AOTW Review :: The xx ‘Coexist’
September 12th 2012
Two vulnerable voices which seem like they might, at the slightest touch, topple off dark clouds and into infinite night; The xx’s Romy and Oliver slowly breathe all their emotions out over the course of their band’s sophomore offering, Coexist. They ran a relay together in their self-titled debut album, taking turns to bear the weight of the words that drain them, each voice sounding like it had only the slightest of grips on the threads of the other’s frayed heartstrings. This time around, they each wrap those threads of emotion tight around their respective fists and pull each other closer, oftentimes singing harmonies and facing things together.
It all sounds quite serious really. Luckily, there’s a third member of The xx who secretly enjoys the music those curiously non-melancholy kids boogie down to at discothèques all across Her Majesty’s United Kingdom. ‘Sunset’ follows the reverb-soaked guitar, guy/girl tag team vocals formula, but it’s at this point in the album where Jamie’s influence is most obvious. He’s a man with an enviable solo career as a beatmaker, kneading songs by Radiohead and Adele amongst others into UK-Garage-influenced groove fests. Not to mention his reworking of Gil Scott Heron’s entire I’m New Here record. With ‘Sunset’, somehow all he has to do is write a catchy little rhythm for the kick drum and get some hats trotting along on the up beats for this poignant break-up song to become irresistible to your feet. Not wanting to leave the music underdressed, the talented producer then spreads a layer of what sounds like the warped, outer space echoes of a marimba struck 500 years ago.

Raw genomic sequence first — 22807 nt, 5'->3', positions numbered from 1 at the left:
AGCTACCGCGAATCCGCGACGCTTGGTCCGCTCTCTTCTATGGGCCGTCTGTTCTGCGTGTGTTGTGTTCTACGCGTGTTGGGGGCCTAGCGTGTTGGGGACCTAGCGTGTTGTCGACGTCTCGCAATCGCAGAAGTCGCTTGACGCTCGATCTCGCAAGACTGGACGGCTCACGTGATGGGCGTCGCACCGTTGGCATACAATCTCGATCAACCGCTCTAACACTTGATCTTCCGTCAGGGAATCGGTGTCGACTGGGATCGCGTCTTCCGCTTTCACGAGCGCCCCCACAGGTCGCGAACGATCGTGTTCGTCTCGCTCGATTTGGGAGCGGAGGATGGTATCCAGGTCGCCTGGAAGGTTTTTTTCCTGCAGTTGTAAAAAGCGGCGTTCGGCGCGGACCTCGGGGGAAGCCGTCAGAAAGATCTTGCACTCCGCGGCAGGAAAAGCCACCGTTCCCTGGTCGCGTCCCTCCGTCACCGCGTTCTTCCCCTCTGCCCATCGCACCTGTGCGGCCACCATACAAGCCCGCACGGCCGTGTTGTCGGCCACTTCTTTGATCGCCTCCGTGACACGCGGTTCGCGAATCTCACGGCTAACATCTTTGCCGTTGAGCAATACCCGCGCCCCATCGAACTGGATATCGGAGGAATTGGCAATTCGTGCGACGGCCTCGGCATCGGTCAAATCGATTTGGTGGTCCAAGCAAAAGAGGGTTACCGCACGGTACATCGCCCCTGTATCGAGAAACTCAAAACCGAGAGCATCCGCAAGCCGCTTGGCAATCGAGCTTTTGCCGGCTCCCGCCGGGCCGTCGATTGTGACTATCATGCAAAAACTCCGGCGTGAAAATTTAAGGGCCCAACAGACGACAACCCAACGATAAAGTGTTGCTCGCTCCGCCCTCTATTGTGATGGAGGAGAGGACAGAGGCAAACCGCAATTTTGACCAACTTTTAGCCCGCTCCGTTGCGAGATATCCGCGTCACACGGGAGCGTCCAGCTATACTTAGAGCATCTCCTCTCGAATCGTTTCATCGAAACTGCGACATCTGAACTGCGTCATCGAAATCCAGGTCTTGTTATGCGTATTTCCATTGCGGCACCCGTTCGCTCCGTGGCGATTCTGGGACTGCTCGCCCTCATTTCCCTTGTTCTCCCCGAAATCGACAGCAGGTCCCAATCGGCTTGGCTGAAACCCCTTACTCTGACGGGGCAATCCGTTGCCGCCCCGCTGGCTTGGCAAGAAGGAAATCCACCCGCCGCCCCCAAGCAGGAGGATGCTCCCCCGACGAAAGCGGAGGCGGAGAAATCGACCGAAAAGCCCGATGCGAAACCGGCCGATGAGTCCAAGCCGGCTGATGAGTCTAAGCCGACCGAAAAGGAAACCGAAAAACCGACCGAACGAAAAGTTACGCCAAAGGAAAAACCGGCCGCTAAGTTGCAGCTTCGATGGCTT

All of this results in a sound which is departure enough from their first effort to be notable, but not so different as to not sound like The xx. Some bands spend a lot of time trying to drastically develop their sound and stay way ahead of the curve, but The xx don’t seem to feel that pressure, or at least they don’t actively pursue it. This is not due to complacency, but rather a conscious choice to – rather than evolve – continue down the path they’ve forged and try not to repeat themselves. This band knows they have a lovely little niche in the musical world. The instantly-recognisable meshing of Romy and Oliver’s understated, breathy tones, combined with Jamie’s floaty production, injected with just the right amount of thump – it’s a brilliant formula, and one that will do good things for them in years to come.